Promoting effective self-management programmes to improve COPD
Posted Aug 31 2009 11:01pm
The recent priority focus on integrated chronic care is not surprising given the burden of chronic disease. This focus has led to the development of integrated care programmes for chronically ill patients. Despite important heterogeneity in these programmes, there is a commonality of objectives i.e. to reduce fragmentation of care, and to increase continuity and coordination of care. Self-management interventions are an important component of integrated chronic care and the most commonly mentioned.
An increasing number of healthcare professionals agree that patients with chronic disease should receive support to help them self-manage their disease as effectively as possible.
Current evidence in chronic diseases suggests that patients with effective self-management skills make better use of healthcare professionals’ time and have enhanced self-care
Through their daily decisions about medication, selfmeasurements and exercise, people with chronic diseases play a central role in determining the course of their disease.
Unfortunately, what is already common practice in other chronic diseases is not yet applied in chronic obstructive pulmonary disease (COPD). We now urgently need to tackle COPD and ensure that effective self-management interventions, as an important part of integrated chronic care, are implemented when present.
COPD SELF-MANAGEMENT: THE EVIDENCE
We now have sufficient scientific evidence to recommend selfmanagement interventions for patients with COPD. Two recent systematic reviews have shown positive outcomes for patients with COPD. In the most recent update of the Cochrane Database of Systematic Reviews, it was demonstrated that self-management programmes reduce the probability of COPD-related hospital admissions. Another systematic review demonstrated a significant reduction in healthcare utilisation (unscheduled/emergency centre visits, number of hospitalisations and length of hospital stay) in trials that implemented self-management with other components of the chronic care model compared to trials with self-management alone. Self-management also holds promise of positive economic benefits in light of increased patient case loads and rising costs of hospitalisations, but more evidence is urgently needed.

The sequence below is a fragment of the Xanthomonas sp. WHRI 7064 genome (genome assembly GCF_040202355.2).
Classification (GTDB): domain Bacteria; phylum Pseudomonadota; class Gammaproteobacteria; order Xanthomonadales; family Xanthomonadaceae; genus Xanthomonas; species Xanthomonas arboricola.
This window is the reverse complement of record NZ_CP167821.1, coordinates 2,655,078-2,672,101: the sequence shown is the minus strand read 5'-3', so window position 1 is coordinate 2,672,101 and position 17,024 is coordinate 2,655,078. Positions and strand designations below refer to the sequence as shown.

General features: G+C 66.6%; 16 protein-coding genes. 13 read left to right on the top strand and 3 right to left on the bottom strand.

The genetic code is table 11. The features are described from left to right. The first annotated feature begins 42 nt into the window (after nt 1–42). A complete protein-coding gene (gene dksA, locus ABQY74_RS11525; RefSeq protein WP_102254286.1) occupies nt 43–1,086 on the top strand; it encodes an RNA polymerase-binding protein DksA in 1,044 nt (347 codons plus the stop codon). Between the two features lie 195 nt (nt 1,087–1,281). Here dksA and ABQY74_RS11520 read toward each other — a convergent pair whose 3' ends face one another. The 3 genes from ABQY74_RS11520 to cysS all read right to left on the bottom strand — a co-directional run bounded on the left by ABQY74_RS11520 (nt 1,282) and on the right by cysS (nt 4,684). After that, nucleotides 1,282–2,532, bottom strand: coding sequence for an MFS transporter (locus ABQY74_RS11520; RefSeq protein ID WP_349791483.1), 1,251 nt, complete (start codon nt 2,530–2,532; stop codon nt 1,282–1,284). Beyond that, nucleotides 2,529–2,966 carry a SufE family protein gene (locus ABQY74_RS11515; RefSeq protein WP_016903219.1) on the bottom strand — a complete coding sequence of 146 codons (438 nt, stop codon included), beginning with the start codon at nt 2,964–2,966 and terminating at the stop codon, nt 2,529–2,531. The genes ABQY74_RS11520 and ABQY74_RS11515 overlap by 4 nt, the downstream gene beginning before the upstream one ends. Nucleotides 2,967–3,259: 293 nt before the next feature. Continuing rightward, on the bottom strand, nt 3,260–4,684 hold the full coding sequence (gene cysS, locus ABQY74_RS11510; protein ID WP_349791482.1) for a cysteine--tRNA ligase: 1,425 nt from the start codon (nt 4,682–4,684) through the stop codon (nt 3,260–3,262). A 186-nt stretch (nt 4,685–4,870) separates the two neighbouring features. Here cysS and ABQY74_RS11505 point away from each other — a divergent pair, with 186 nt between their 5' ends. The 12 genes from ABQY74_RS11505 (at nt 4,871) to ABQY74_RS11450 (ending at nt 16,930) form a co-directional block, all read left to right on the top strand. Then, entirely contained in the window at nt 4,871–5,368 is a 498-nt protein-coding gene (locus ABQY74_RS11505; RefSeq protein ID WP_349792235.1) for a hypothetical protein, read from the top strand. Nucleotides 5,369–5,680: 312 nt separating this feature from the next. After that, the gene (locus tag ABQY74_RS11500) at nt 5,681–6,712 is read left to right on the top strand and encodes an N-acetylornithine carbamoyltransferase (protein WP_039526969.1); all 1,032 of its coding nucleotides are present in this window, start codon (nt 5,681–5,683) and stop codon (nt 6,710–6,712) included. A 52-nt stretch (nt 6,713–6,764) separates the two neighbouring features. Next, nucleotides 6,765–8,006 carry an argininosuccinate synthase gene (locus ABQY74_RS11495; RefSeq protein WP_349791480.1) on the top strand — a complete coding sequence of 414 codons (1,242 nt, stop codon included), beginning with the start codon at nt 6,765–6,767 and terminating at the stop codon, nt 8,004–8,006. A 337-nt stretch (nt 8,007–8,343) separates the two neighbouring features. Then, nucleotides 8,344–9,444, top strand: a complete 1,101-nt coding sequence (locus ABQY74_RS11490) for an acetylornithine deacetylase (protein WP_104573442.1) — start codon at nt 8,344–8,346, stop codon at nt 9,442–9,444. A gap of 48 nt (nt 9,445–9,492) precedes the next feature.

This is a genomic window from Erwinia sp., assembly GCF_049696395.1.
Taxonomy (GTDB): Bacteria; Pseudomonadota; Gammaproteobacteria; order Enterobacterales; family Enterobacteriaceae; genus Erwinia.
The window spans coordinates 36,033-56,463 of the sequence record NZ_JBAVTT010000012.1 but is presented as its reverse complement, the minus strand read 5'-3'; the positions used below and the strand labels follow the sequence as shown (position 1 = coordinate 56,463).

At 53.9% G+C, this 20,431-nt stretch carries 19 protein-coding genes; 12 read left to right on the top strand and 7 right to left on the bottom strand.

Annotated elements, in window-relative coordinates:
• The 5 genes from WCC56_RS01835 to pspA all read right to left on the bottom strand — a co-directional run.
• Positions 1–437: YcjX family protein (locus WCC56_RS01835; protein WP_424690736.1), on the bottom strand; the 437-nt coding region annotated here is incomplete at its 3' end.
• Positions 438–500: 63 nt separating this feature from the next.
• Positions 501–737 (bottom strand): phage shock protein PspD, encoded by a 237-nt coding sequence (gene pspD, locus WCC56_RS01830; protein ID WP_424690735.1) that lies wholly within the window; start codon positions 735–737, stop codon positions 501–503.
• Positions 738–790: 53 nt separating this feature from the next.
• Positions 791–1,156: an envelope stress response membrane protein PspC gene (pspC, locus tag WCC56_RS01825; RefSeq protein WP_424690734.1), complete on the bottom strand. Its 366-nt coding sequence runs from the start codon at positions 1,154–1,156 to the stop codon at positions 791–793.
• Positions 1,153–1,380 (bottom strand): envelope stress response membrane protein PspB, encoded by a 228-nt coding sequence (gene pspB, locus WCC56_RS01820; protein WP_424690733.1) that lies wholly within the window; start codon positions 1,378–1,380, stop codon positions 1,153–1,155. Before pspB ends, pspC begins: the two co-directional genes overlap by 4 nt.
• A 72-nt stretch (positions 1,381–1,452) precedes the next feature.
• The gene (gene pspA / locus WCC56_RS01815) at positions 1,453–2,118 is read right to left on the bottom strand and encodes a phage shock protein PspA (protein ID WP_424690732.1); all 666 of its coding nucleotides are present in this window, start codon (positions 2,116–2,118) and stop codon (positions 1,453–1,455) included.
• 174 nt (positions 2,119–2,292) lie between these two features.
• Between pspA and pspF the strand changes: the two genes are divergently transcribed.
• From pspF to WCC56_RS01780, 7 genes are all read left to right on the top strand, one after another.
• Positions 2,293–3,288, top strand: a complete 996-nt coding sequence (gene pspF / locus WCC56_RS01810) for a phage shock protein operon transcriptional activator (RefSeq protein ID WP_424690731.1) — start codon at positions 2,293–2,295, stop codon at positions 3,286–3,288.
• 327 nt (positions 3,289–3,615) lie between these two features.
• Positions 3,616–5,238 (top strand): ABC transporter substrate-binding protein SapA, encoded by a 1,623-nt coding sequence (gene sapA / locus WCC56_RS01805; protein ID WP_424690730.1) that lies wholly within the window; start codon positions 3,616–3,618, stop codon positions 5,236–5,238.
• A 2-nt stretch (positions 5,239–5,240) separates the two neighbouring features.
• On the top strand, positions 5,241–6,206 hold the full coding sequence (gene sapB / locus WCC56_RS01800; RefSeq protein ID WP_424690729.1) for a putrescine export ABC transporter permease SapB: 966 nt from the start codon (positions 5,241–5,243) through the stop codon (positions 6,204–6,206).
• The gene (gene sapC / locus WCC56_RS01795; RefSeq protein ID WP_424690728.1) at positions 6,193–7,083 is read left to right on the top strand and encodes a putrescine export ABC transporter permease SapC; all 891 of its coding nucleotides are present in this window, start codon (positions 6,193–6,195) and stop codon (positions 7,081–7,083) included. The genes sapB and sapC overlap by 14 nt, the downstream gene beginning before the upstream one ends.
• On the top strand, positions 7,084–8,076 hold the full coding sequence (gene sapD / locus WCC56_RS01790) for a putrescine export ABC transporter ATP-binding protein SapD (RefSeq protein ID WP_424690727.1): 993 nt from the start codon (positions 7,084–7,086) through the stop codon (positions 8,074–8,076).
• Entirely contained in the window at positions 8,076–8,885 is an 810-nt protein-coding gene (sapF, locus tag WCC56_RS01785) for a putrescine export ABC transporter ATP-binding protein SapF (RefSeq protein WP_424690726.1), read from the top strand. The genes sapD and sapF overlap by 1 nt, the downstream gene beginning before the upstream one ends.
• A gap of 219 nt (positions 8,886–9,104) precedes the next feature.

We may be enthusiastic about recent results but there remains uncertainty about what aspects of self-management programmes are most effective, mainly due to the wide variety in the way self-management programmes are designed, delivered and evaluated. In the past, failure to recognise this wide variety has led not only to inappropriate conclusions about the effectiveness of these programmes but also to a high likelihood of inappropriate application of research results in clinical practice.
SELF-MANAGEMENT PROGRAMMES ARE MORE THAN PATIENT EDUCATION
Self-management interventions involve collaboratively helping patients acquire and practice the skills needed to carry out disease-specific medical regimens, change their health behaviour to adjust their roles for optimal function, improve day-today control of their disease, and improve their well-being.
Self-management also includes assessment of progress and problems, goal setting, and problem-solving. While patient education is necessary, as it is essential that patients develop knowledge, alone it is insufficient. Patient education means giving patients information (materials and instruction) regarding their condition and possible management. In itself, education is not a self-management intervention, as it does not achieve patient behavioural change and does not let them acquire and practice skills. Therefore, the term ‘‘education’’ should be used with caution.